Pitching for the first time since Tommy John surgery about 11 months ago, Jordan Zimmermann tossed two scoreless innings in a rehab start at Single-A.
His fastball was reportedly clocked in the mid-90s and Zimmermann was very pleased with the outing:
It feels great. I mean, I’ve been waiting for 10 months now. No pain, felt strong. Everything went well. There’s a process for everything. You’ve got to start in the minors and get your innings and get your work in and get back to where I was when I first got called up.
Zimmermann has the odd distinction of being both the Nationals’ other Zimmerman(n) and the Nationals’ other young ace, but he showed a ton of upside before the injury and could be the team’s long-term No. 2 starter behind Stephen Strasburg.
A second-round pick in 2007, he breezed through the minors with a 15-5 record and 2.78 ERA before posting a 92/29 K/BB ratio in 91.1 innings spread over 16 starts as a 23-year-old rookie. He can’t compete with Strasburg in terms of superstar potential, but Zimmermann ranked among Baseball America‘s top 50 prospects before the surgery and would be the prized young pitcher in an awful lot of organizations.
He’s ahead of the usual post-Tommy John surgery timetable, so hopefully the 24-year-old right-hander can avoid a setback and return to Washington at some point in the second half.
With Game 1 of the Red Sox-Indians ALDS set to commence on Thursday, there’s no better starter for the job than Corey Kluber. The only question is whether or not the right-hander will be up to the task after sustaining a mild quadriceps strain earlier this week.
Indians’ manager Terry Francona appeared optimistic about Kluber’s chances of recovering in time for the Division Series, but admitted that he doesn’t have his rotation set in stone for the first couple of postseason games. Complicating matters is Monday’s potential make-up game between the Indians and the Tigers, which they’ll be forced to play if the outcome has bearing on playoff seeding.
Per MLB.com’s Jordan Bastian, Francona doesn’t have a starter for the make-up game, either, though he clarified that rehabbing right-hander Danny Salazar would not be eligible. Salazar is still working his way back from a forearm injury in hopes of joining the Indians for their postseason run, and needs to toss another simulated game before he can be expected to return to the mound. Kluber, meanwhile, will throw off the mound on Sunday.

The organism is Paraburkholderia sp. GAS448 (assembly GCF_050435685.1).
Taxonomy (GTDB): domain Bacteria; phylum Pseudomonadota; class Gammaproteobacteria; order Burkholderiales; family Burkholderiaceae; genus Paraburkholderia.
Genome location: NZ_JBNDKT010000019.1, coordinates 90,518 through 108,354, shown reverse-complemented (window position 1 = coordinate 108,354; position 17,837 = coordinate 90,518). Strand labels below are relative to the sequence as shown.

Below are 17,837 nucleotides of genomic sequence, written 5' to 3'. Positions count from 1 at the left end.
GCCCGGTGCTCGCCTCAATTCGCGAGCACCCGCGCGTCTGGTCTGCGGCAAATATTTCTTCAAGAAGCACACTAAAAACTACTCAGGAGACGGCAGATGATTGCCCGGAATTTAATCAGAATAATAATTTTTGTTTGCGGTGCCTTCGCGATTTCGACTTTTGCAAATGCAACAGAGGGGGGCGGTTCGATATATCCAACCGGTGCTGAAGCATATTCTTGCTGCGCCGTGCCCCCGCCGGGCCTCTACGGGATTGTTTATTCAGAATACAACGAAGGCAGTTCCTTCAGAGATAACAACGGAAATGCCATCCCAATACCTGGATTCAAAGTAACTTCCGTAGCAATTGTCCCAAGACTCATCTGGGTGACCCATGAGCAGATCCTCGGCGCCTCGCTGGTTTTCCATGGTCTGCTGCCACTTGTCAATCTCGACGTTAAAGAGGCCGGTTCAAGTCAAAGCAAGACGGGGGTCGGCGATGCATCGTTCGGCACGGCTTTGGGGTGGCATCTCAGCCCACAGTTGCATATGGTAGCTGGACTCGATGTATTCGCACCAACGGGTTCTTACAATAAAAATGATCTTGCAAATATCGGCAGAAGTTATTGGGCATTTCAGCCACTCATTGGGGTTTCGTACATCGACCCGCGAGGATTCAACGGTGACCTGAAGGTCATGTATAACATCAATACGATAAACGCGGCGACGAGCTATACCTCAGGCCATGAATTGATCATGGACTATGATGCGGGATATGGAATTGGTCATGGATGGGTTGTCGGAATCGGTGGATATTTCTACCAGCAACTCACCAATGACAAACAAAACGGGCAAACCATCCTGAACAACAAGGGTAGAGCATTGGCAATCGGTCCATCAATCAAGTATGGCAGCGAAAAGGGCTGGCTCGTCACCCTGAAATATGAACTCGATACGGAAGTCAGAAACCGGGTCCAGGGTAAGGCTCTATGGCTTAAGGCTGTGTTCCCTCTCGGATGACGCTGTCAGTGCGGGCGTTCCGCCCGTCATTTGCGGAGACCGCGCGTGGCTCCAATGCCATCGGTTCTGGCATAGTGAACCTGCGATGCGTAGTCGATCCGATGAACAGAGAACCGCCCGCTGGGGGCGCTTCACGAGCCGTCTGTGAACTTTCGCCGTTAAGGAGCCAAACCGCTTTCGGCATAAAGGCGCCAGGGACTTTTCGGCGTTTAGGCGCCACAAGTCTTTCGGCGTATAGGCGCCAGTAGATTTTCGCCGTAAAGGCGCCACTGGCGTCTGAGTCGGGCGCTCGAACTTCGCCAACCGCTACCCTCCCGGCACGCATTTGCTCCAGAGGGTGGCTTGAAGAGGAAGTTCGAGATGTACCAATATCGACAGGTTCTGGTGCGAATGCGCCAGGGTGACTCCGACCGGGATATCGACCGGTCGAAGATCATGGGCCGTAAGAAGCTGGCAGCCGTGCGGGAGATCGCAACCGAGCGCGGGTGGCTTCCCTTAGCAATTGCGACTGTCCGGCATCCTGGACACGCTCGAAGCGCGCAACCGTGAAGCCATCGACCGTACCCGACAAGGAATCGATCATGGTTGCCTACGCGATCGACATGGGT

With Kluber or Salazar limping out of the gate, the Indians will likely have to fall back on right-handers Trevor Bauer and Josh Tomlin. Bauer is slated for Saturday’s face-off against the Royals and confirmed his willingness to pitch on short rest through the playoffs. The 25-year-old also spoke to the Indians about his ability to pitch out of the bullpen, though it’s an option they appear unlikely to exercise. While Francona’s comments on Friday stressed the club’s patient approach toward their rotation, Bauer appeared revved and ready to go:
If it was up to me, […] I’d pitch and be ready to start or be available out of the ‘pen every game. In the playoffs, there’s really no reason to save anything. So, whenever I can get in there, whenever they want me to get in there, I’ll be ready.
Matt Holliday might not have a landing spot with the Cardinals in 2017, but that doesn’t mean he’s ready to hang his cleats up just yet. Prior to the Cardinals’ afternoon set against the Pirates on Saturday, the 36-year-old expressed his desire to further his career elsewhere, even if staying in St. Louis is not a possibility.
It’s been a down year for the outfielder, who batted .242/.318/.450 through 107 games before landing on the disabled list with a fractured right thumb. His 0.6 fWAR is the lowest mark of his career to date. Notwithstanding two injury-riddled seasons (he was sidelined through most of 2015 with a right quadriceps strain), he’s performed admirably for the Cardinals over the past eight years, putting up a .292/.379/.494 batting line, 156 home runs, and 26.8 fWAR with the club. With a return to full health, he might not be on the market for long.